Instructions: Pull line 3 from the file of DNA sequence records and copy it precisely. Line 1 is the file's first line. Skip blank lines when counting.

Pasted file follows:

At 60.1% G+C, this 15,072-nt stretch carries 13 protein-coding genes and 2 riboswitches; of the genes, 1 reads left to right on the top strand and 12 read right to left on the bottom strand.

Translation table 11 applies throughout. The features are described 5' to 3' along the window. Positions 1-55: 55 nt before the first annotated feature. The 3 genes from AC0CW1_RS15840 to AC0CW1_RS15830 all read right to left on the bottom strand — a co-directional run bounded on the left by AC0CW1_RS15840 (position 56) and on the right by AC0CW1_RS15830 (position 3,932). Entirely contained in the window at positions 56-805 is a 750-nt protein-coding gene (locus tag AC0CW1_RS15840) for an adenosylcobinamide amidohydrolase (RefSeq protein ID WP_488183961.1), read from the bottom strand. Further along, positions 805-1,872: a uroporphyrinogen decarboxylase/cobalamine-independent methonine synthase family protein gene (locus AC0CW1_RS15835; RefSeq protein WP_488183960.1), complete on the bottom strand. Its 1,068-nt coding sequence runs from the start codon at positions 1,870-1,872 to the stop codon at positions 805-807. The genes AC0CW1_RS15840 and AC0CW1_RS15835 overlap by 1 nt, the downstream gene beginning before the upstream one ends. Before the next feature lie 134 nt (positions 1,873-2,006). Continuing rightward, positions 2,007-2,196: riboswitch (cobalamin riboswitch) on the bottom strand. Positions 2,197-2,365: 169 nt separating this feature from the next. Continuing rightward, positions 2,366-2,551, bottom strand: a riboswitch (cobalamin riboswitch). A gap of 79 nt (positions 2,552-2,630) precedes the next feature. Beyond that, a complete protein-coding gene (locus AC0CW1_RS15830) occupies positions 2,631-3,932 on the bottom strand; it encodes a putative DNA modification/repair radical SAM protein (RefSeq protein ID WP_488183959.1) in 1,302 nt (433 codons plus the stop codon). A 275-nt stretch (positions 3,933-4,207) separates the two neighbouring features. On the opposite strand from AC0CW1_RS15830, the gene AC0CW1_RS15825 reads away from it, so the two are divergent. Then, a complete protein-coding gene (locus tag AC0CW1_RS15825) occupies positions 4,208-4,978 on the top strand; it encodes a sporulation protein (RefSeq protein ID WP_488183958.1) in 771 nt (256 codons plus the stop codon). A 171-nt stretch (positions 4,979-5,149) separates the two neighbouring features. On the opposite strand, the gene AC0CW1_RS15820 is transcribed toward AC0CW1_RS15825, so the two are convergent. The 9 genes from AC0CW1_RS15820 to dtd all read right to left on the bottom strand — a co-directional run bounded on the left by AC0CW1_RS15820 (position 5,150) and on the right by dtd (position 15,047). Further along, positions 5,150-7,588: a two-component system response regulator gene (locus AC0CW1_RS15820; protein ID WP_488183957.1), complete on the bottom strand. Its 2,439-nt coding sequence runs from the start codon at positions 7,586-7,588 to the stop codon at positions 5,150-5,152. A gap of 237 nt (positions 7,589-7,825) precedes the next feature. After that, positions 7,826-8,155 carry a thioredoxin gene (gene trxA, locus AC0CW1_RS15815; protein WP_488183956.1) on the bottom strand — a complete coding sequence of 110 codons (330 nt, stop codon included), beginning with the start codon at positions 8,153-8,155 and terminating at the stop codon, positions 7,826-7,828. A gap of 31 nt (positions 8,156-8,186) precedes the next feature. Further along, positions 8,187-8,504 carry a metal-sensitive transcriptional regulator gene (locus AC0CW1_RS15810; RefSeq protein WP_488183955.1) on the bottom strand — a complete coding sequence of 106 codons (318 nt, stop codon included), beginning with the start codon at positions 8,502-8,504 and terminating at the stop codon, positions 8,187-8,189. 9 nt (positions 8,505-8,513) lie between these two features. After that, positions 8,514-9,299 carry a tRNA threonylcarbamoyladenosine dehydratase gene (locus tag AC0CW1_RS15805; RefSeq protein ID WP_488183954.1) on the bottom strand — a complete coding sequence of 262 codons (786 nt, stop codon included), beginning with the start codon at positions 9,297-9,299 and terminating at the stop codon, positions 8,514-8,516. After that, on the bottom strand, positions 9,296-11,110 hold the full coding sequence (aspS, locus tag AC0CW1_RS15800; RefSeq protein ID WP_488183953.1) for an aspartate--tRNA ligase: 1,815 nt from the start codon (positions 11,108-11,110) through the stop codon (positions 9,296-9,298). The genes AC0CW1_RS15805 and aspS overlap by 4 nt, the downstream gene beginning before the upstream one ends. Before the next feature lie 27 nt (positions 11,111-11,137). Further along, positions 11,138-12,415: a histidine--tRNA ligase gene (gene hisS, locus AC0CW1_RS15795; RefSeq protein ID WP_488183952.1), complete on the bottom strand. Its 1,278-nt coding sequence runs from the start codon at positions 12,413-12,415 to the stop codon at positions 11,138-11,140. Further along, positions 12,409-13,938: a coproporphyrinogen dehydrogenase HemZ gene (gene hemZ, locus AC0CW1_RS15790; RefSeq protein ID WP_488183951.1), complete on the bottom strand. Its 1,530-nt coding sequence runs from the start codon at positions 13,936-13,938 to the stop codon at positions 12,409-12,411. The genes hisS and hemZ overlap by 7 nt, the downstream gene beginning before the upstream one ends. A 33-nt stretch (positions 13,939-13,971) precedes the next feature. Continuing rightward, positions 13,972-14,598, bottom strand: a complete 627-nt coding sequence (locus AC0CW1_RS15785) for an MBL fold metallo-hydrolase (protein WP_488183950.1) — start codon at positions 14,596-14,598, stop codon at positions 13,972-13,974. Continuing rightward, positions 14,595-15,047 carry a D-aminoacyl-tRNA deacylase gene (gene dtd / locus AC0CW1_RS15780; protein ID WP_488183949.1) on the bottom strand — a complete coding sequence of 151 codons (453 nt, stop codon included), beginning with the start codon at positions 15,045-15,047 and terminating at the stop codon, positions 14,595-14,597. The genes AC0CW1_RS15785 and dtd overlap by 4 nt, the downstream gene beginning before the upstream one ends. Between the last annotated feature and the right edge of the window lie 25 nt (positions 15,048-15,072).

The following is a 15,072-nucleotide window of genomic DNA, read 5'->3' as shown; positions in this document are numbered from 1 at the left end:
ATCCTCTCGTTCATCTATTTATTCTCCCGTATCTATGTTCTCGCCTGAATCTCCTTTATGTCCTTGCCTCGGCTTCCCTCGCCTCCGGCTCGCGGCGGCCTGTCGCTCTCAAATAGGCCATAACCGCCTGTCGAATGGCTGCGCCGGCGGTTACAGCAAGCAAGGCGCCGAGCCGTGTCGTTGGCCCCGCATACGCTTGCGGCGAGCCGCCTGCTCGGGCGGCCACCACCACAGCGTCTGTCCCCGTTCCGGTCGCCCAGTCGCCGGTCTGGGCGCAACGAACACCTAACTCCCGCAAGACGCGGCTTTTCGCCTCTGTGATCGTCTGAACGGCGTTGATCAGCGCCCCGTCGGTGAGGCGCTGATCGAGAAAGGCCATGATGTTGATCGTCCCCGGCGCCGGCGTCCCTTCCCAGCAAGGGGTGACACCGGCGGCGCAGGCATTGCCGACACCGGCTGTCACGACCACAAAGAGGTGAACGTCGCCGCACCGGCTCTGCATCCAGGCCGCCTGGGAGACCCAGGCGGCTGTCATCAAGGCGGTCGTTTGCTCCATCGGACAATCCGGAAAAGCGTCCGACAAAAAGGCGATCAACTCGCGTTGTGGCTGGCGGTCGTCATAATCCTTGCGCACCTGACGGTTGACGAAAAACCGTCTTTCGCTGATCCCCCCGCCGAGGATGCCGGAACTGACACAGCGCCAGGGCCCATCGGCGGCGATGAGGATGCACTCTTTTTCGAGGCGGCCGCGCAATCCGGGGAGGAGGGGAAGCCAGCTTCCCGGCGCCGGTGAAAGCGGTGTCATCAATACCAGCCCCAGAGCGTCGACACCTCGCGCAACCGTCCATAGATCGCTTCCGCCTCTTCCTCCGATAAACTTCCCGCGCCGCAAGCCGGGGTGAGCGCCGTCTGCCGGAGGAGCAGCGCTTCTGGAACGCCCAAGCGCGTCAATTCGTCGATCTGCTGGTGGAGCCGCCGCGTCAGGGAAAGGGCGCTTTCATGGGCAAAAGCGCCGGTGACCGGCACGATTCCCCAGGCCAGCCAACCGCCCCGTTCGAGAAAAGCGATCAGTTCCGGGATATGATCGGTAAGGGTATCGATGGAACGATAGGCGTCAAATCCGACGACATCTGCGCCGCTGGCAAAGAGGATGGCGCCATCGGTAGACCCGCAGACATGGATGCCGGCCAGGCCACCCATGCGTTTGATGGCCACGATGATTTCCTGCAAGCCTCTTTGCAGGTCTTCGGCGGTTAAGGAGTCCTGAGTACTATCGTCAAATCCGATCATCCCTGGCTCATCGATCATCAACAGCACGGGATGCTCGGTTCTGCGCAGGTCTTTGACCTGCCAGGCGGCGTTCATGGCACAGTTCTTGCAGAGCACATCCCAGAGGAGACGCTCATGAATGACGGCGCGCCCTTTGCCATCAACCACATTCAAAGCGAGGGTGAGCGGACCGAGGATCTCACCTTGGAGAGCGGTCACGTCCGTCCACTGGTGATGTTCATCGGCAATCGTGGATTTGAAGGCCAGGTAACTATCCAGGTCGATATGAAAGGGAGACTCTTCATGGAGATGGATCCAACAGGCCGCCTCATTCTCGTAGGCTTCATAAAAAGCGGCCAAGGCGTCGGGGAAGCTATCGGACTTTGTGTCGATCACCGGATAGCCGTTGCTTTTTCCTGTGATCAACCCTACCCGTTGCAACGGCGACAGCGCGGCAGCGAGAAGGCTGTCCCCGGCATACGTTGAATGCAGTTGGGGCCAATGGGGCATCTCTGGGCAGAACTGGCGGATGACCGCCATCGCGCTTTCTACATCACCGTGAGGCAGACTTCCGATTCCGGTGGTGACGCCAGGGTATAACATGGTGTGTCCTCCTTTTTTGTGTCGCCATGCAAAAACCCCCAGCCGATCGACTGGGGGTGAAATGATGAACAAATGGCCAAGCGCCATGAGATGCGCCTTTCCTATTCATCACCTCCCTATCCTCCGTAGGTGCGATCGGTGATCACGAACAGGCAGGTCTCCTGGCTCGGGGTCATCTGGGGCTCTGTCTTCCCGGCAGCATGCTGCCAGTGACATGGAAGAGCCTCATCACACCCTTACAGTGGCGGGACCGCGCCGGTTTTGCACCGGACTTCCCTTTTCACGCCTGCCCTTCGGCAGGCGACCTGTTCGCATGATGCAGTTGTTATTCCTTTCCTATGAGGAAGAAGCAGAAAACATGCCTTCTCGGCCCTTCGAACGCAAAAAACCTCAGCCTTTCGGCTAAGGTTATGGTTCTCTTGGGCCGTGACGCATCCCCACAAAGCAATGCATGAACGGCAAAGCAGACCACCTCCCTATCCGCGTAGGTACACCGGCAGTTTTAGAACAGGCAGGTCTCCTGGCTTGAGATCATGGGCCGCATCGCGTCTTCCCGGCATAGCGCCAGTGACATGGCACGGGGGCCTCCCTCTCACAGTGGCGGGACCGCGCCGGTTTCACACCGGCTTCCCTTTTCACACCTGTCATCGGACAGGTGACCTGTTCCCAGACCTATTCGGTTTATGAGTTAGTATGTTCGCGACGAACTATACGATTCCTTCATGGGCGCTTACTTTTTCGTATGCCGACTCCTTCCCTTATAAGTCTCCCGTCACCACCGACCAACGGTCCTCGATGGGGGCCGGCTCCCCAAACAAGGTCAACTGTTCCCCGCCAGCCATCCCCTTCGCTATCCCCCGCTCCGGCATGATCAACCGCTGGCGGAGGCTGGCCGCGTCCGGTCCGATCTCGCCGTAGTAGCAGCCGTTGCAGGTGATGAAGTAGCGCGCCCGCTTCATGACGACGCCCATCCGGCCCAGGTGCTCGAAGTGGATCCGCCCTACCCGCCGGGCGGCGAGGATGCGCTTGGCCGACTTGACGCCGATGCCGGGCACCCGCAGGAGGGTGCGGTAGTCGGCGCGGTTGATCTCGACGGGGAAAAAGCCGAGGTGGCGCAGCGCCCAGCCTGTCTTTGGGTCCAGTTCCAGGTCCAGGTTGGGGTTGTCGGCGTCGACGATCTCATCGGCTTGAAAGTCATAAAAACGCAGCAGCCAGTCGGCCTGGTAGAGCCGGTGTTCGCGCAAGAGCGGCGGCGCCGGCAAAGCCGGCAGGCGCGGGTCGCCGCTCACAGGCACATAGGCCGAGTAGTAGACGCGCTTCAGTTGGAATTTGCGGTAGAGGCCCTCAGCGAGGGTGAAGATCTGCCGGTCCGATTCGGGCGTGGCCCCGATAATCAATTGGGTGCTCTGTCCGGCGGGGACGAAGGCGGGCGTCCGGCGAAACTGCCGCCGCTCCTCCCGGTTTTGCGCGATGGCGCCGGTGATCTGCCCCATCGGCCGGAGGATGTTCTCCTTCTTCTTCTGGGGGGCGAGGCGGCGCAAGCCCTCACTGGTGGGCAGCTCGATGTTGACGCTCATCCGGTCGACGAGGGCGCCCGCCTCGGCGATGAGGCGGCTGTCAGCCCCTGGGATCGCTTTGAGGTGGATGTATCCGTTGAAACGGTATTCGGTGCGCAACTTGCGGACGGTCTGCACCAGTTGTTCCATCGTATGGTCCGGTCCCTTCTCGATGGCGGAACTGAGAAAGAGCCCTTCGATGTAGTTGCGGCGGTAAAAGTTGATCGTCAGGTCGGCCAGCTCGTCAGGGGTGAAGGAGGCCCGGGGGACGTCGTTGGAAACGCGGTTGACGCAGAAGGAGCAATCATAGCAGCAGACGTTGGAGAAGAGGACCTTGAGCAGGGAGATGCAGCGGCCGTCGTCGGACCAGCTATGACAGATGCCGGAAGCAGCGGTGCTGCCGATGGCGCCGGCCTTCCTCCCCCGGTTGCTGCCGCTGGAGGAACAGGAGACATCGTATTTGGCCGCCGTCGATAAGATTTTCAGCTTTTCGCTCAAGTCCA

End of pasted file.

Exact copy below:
The following is a 15,072-nucleotide window of genomic DNA, read 5'->3' as shown; positions in this document are numbered from 1 at the left end: